Getting to the root of problems means understanding everyone’s strengths and weaknesses, including one’s own 
Originally published in:
Canadian HR Reporter

November 8, 2004

Dealing with office conflict is one of those management tasks with high risks, low rewards and seemingly no end in sight. Negative patterns can develop despite a manager’s best efforts. Standard approaches become ineffective, and breakthroughs are only temporary.
As a manager watches her office environment lapse back into negative behaviour, she may start to ponder more radical responses. She loses perspective, finds no one appreciates her efforts, and may let things build up until the situation explodes and someone is transferred, gets fired, or quits. The stress is unpleasant and the impact on the workplace can be profound.

How can workplaces deal with such situations in a more effective way? First, there is no one magic answer when people are involved. Everyone has their particular strengths and weaknesses when it comes to interacting with others. Each worker has a preferred approach to situations, based on training, experience, skills, emotional make-up and relationship with others.

Dealing with workplace conflict most effectively requires all involved to first assess their own skills and to look at where they consistently have difficulty or fail to live up to a desired workplace culture. This self-analysis can be a difficult task at the best of times; but it’s even more difficult when there’s no reward or encouragement for taking the time necessary to reflect on such issues, or when doing so is simply impossible because of the pace and volume of work.

However, take a moment to assess how much more time employees and managers would have if they could reduce the amount of conflict they regularly deal with at work. Some managers spend up to 30 per cent of their time dealing with situations of conflict among their reporting employees. This is time deflected from the resources of the organization, which reflects poorly on the manager and staff alike, and which requires additional resources in order for the organization to achieve its goals.

This assessment should persuade managers to be self-aware, comfortable with their strengths and weaknesses, and realistic about how both affect the workplace. As a result, they would be better able to manage weaknesses and minimize their impact. Knowing oneself allows a manager to model the expected behaviour for the workplace, to respond positively to challenges, and to maintain credibility with staff. The manager who screams and shouts arbitrarily when confronted with conflict cannot demand and expect calm responses and respect.

He may get calm responses superficially, but he is building a workplace of poor morale, high turnover, pervasive with disrespect and lacking in commitment.

Perfection is not the standard, of course. The standard is consistent honesty and therefore credibility. When managers make errors, they must acknowledge them, not in a way that excuses themselves to others, but in a way that seeks out the same standard for all and strives to hold everyone consistently to that standard. Errors should be reviewed and efforts made to avoid them in the future.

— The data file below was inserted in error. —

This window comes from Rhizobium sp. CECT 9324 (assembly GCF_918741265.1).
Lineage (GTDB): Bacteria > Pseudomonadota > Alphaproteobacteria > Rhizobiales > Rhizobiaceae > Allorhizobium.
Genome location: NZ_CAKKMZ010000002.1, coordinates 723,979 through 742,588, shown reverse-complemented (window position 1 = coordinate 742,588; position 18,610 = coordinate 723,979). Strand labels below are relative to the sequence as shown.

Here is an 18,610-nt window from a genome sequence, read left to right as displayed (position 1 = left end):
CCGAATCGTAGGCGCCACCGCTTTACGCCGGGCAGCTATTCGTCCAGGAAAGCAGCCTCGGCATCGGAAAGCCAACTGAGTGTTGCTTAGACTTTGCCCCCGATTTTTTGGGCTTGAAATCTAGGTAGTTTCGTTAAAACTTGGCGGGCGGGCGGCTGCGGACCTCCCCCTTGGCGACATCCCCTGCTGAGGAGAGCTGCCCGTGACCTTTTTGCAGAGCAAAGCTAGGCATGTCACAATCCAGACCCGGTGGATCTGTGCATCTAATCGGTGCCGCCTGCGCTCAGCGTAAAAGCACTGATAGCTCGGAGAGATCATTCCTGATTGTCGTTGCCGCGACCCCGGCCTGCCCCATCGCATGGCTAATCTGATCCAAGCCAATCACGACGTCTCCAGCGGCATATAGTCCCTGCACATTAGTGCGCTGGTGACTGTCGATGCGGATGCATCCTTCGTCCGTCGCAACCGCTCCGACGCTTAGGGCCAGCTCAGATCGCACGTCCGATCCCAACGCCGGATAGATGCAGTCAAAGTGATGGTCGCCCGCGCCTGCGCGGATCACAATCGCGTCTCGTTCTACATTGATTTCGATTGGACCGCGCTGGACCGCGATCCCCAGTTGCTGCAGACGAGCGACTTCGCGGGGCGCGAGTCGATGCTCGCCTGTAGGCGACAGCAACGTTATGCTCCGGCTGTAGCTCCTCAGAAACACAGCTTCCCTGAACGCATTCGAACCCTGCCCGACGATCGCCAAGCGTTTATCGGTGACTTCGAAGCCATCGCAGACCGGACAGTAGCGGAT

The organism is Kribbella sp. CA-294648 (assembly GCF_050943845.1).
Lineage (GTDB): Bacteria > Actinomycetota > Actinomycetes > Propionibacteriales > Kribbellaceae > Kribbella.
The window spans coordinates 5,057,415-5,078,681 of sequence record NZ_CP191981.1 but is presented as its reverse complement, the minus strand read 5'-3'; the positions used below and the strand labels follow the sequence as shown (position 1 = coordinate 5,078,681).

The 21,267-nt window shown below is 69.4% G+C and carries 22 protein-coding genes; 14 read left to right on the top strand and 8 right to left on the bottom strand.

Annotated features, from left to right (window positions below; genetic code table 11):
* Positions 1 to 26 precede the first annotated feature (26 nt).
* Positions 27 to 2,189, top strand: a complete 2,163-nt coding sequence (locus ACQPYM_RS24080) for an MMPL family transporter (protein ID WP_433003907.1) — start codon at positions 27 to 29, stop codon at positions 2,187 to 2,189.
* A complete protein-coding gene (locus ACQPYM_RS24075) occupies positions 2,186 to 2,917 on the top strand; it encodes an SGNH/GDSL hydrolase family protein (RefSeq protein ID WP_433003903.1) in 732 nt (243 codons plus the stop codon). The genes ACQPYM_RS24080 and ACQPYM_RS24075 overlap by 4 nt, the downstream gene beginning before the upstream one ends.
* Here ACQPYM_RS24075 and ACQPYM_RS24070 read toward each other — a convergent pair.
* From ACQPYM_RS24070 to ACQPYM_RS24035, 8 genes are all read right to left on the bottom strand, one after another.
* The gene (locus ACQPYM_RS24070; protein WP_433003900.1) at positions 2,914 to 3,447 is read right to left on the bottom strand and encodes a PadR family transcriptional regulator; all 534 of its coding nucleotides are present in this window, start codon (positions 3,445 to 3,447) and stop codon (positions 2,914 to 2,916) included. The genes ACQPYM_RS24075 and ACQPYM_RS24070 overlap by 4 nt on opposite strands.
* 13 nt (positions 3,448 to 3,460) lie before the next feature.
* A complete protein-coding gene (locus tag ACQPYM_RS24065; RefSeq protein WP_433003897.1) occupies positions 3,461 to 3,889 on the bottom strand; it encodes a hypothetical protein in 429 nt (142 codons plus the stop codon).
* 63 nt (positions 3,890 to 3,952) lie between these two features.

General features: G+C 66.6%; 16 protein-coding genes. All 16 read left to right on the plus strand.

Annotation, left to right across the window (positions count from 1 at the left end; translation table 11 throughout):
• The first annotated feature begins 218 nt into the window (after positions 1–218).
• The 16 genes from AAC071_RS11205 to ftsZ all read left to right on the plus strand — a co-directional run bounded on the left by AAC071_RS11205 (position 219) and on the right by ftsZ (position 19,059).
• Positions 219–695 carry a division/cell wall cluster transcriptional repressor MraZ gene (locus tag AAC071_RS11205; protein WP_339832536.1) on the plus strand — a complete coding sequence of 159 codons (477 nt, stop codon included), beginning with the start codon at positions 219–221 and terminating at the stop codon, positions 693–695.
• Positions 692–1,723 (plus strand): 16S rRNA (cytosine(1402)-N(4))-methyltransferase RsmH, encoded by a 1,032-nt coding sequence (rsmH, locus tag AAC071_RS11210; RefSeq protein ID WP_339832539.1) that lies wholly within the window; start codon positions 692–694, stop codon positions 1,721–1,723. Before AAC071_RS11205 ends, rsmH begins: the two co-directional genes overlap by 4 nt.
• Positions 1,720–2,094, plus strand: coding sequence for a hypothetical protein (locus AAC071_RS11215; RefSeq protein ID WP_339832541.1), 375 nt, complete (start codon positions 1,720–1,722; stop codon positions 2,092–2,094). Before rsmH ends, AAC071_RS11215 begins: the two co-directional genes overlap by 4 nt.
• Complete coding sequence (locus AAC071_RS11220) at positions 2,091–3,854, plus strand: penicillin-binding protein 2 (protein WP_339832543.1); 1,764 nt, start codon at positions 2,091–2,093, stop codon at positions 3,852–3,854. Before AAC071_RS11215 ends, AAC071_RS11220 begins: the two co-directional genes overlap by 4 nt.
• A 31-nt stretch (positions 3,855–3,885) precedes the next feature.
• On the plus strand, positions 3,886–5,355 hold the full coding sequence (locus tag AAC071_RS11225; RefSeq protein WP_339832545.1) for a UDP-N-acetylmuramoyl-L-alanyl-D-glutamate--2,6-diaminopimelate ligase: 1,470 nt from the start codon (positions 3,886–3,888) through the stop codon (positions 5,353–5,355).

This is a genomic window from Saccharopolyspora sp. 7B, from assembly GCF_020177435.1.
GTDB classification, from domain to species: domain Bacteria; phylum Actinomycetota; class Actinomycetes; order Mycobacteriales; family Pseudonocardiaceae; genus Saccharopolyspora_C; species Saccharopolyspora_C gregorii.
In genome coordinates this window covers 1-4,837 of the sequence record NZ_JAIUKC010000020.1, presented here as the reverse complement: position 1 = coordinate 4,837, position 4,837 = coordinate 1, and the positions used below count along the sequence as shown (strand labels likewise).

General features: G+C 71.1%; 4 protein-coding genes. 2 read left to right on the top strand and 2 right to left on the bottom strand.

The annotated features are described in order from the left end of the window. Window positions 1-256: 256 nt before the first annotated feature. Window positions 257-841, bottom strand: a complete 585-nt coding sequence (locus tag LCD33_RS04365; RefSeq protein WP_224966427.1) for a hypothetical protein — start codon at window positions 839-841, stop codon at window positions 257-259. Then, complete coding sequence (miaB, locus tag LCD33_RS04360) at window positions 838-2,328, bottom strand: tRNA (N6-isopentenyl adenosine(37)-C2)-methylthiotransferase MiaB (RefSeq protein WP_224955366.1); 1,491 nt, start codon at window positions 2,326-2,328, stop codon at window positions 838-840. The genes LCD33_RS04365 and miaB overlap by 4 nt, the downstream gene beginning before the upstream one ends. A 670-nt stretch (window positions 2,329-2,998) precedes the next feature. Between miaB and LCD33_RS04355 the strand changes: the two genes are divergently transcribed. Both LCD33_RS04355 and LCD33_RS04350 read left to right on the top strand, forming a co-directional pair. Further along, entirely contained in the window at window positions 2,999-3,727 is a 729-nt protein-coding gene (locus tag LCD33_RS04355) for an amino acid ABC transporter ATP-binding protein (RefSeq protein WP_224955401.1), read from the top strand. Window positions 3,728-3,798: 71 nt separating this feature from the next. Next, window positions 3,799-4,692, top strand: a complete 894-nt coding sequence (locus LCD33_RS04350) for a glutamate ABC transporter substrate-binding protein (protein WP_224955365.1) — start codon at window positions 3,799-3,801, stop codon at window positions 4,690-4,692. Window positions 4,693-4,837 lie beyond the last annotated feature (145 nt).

Managers may assess themselves through training, mentoring, self-study, and feedback. Self-assessment will be a continual task for managers as their careers progress. In addition, they must guide their staff through the same kind of self-assessment, all the while making the appropriate investment depending on each individual’s role and responsibilities in the organization, and on the particular strengths or weaknesses in relation to that role.
It’s from this work that a manager may discover the reasons behind a conflict instead of the bandage solutions to an immediate problem. The fuss about the photocopier not being refilled, for example, may turn out not about the photocopier, but about a feeling that someone in the office is a “free rider” while others are forced to pick up the slack. Once a manager can assess the accuracy of these perceptions, she can make the conflicts explicit, resolve them more thoroughly, and reduce their incidence.

A manager should also assess the chemistry of interactions, looking for the best mix of skills and personalities for the responsibilities of her workplace. She can help move those who do not, or cannot, fit well into roles better suited to their skills and assignments more in line with their personalities — whether within or outside the organization. The ideal departure is when a manager and a staff member come to the mutual conclusion that the employee will be more productive and happier somewhere else, and when the manager helps that staff member leave in a positive manner.

Of course, people have different levels of self-knowledge. Not all people will react well or effectively, despite good modeling. These people still require the honesty, consistency and credibility of treatment that will allow them to be as comfortable and productive as possible. Assessing their productivity is not simply a matter of how they do their jobs. Someone’s impact on workplace chemistry should be an explicit part of his job evaluation or a performance review, and the manager’s expectations should be made clear to them, as should the consequences of not meeting these expectations.

For a manager, this is difficult work, and often thankless. However, this is one of the most important roles for managers. Fulfilling it in the most effective manner possible will reduce their stress, achieve more for the organization, and over time reduce negativity and conflict in the workplace.